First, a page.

Yoshiaki Sugano’s Koetsu cartridges were characterized by his unique combination of skills. He was described as a musician, artist, calligrapher, and even a swordsman. According to legend, his life was a study of his hero, Honami Koetsu, a 17th-century Japanese painter. Sugano san’s Supex cartridges, which were released in the 1970s and put moving coils back on the audiophile map at a time when the world was infatuated with high compliance moving magnets like the Shure V15 IV, showcased all of Sugano san’s talents. It was all the more amazing given that there were few tonearms capable of extracting the best from them at the time, but arguably because of the SD900 Super, SME’s ultra low mass Series III was replaced with a much heavier and more robust device built primarily to track MCs.
When he went into business for himself, he created the Koetsu brand, which was named after his historical hero. It went on to be a huge hit, with the Red Signature being one of the most unique models in the collection. His cartridges sounded unmistakably unique. Classic Koetsus have become collectibles, with only a few appearing on the secondary market. Then, in 2002, the unthinkable happened: Sugano died. However, because to his sons’ efforts, the items were able to continue in small quantities, with a variety of variants.
The Red Signature (£2,395 in the UK when it was first released in 2007) comes in a little wooden box with nothing more than a set of screws. The red inkan (Japanese character signature) etched on the top surface adds to the mystical ownership sensation. Installation is simple — the hardwood body is comfortable to hold and is thoughtfully engineered to make connecting to a headshell a breeze. Setting tracking force is a bit of a mystery due to the lack of documentation, but trial and error got me to the point where it sounded best at 2.0g, with just a smidgeon less bias.
The regular Koetsu Red is a fantastic cartridge; while it lacks the romantic sound of older Koetsus, it is still far more beguiling than anything I’ve heard recently. The Red Signature, maybe unsurprisingly, eliminates the Red’s ‘technical’ flaws in a single stroke. It is certainly superior in many ways, but it retains none of the original Red’s personality. Here we have a moving coil that is nevertheless rather unique in sound. I appreciated the bright, airy, bouncy, and musical sound of a van den Hul Frog (again, a bit cheaper than the KRS) during the last year, but the Red Signature builds on that and adds a lot more.
The Signature jumps directly into the musical action, creating a broad soundstage with a great deal of detail. Indeed, the Signature uses a finer paintbrush and a more diversified pallet of tonal colors than the Red, which uses large and apparently extremely deft brushstrokes. The warm ‘orangey-red’ tonality is still present, but it doesn’t saturate everything with warmth; it accomplishes so much more. Yes, it has a more luxurious sound than the Frog, but the Koetsu’s personality cannot be reduced to a euphonic balance. Rather than making all of the information inside the groove seem like simply another day, it appears to make it seem like a special musical event. It’s clearly more refined than the Red, but it doesn’t lose its fire. It’s more lively, yet it’s not ostentatious. It has a higher resolution than the previous model, but it isn’t merely a better technical performer.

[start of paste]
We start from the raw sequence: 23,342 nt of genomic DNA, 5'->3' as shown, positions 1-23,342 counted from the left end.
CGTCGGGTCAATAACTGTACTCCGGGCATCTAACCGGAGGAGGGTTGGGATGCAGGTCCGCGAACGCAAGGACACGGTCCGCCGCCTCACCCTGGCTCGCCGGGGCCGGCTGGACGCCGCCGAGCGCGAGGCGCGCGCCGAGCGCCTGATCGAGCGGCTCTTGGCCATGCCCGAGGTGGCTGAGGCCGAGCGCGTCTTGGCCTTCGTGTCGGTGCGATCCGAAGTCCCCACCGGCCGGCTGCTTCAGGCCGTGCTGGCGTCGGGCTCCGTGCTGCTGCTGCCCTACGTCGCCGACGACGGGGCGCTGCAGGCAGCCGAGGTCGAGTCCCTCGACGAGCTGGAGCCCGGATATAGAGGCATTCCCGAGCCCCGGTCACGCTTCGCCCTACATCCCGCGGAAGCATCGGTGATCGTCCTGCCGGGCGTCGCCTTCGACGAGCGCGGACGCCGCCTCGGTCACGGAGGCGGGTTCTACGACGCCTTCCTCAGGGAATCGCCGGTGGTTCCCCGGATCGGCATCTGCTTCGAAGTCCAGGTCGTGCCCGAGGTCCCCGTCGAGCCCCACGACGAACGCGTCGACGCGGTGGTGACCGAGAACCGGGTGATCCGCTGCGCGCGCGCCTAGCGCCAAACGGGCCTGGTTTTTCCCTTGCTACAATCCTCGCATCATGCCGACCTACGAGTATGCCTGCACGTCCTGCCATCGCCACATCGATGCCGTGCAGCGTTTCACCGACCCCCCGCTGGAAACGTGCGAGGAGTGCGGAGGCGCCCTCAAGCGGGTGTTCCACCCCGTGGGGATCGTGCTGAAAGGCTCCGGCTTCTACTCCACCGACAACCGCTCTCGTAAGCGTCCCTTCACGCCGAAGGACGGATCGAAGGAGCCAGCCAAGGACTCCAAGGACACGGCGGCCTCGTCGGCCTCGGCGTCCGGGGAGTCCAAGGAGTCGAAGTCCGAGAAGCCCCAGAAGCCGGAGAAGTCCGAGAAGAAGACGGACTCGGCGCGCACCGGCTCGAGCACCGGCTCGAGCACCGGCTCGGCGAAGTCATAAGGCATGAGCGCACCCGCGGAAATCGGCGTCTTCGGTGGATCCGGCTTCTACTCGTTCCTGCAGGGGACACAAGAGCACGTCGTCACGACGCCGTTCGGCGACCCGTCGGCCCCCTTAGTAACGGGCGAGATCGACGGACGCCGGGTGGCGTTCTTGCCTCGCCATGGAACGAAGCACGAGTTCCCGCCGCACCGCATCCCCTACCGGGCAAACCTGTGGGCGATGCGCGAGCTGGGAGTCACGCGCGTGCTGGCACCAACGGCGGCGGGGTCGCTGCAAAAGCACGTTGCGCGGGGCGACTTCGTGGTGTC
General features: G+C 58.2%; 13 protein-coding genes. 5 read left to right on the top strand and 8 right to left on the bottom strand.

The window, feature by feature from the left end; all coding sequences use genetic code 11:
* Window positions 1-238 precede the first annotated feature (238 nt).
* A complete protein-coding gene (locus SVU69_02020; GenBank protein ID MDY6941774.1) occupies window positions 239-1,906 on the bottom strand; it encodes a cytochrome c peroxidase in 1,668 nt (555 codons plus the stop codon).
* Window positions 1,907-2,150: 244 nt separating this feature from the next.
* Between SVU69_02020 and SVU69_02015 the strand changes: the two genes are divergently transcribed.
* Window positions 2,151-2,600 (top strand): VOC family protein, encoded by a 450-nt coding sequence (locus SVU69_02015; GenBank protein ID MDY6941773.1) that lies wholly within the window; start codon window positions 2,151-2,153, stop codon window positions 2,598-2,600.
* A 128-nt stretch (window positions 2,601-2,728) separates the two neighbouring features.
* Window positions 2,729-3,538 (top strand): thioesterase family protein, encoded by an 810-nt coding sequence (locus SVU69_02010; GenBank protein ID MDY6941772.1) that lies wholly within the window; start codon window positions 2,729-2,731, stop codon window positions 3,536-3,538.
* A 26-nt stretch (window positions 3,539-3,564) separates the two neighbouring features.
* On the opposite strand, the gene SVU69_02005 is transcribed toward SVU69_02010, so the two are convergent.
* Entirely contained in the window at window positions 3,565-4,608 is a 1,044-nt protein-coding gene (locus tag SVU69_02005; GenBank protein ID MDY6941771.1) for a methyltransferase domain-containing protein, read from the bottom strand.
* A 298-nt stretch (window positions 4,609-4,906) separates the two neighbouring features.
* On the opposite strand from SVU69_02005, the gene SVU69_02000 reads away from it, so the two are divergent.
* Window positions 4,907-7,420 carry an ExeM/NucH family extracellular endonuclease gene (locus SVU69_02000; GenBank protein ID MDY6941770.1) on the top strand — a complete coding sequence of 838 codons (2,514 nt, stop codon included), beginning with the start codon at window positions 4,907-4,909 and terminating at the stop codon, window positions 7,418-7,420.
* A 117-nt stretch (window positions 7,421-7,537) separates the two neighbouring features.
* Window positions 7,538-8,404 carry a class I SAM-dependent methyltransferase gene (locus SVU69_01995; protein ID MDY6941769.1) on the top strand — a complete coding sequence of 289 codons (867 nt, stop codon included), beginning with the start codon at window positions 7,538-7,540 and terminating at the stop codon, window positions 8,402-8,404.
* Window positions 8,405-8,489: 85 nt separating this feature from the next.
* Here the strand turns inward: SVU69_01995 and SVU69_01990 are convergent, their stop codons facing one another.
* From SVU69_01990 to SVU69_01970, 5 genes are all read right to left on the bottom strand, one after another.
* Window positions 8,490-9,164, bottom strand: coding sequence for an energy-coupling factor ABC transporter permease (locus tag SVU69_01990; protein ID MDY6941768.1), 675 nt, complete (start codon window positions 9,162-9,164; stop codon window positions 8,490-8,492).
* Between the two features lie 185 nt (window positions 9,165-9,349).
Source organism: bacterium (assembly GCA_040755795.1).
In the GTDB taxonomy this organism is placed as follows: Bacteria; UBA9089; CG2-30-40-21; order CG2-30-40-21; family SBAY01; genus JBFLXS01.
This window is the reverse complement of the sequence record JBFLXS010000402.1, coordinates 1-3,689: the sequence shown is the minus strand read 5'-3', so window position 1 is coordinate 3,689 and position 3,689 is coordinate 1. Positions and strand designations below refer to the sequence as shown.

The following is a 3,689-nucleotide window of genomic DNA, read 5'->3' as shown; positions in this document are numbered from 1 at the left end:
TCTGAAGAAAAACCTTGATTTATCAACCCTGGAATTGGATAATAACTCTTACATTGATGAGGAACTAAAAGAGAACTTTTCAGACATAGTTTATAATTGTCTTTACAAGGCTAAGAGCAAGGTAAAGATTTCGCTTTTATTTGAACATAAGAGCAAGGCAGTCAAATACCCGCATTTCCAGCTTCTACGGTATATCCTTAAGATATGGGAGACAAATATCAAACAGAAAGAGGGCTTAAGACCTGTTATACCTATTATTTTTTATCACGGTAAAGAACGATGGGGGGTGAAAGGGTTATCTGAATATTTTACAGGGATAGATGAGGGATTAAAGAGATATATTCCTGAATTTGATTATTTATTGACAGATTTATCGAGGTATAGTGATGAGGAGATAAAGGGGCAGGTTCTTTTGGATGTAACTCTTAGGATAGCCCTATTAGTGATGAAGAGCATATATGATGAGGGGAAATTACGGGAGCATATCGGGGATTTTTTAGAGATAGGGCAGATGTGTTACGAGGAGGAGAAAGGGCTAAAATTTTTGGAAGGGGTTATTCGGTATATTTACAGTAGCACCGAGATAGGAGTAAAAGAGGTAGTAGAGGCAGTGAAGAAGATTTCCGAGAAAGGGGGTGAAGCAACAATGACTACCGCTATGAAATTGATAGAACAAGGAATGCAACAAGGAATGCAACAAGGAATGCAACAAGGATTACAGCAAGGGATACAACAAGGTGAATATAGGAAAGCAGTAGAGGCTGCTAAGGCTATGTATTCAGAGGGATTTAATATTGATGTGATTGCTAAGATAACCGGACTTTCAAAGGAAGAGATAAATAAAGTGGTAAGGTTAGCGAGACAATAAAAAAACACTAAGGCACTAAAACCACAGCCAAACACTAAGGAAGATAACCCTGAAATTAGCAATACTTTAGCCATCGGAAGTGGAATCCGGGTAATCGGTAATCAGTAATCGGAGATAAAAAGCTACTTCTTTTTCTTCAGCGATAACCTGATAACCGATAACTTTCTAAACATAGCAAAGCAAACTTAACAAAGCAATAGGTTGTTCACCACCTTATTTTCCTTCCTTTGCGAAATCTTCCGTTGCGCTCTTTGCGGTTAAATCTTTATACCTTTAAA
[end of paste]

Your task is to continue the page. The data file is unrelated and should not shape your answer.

The sound of the piano is beautiful. It sounds more like a concert grand than a Casio keyboard, big, rich, and woody. Beautifully synchronized notes that lilt in space. The image depth is significantly greater than I recall from the basic Red. The sound seems to be less focused on the speakers’ plane and more able to breathe forth and backward. To my ears, the Red Signature isn’t the world’s most expansive sounding moving coil, but it’s totally adequate in this regard. Any recorded acoustic creates the impression of a group of musicians playing as one, rather than a collection of soloists trapped in a single recording booth. It’s a joy to listen to the Koetsu let the music flow with such easily.
Orchestral music swells like waves at sea, ebbing and flowing in dynamic intensity to great effect. Cellos have wonderful body (seemingly with more weight than the basic Red), strings are smooth (and obviously smoother than the Red), but also accurately wiry; orchestral music swells like waves at sea, ebbing and flowing in dynamic intensity to great effect. The Koetsu transforms a series of notes on a musical score into an enthralling emotional experience, with the Red Signature bristling with detail and transparency that rivals anything I’ve heard for the price. In a nutshell, it’s a moving coil cartridge masterpiece. It keeps the original Red’s speed and attack while still preserving its incredibly rich and fruity tonal balance, enhancing its already unrivalled musicianship and adding numerous increments of detail, dynamics, and refinement. This helps to explain why the Koetsu tale endures long after its creator has passed away.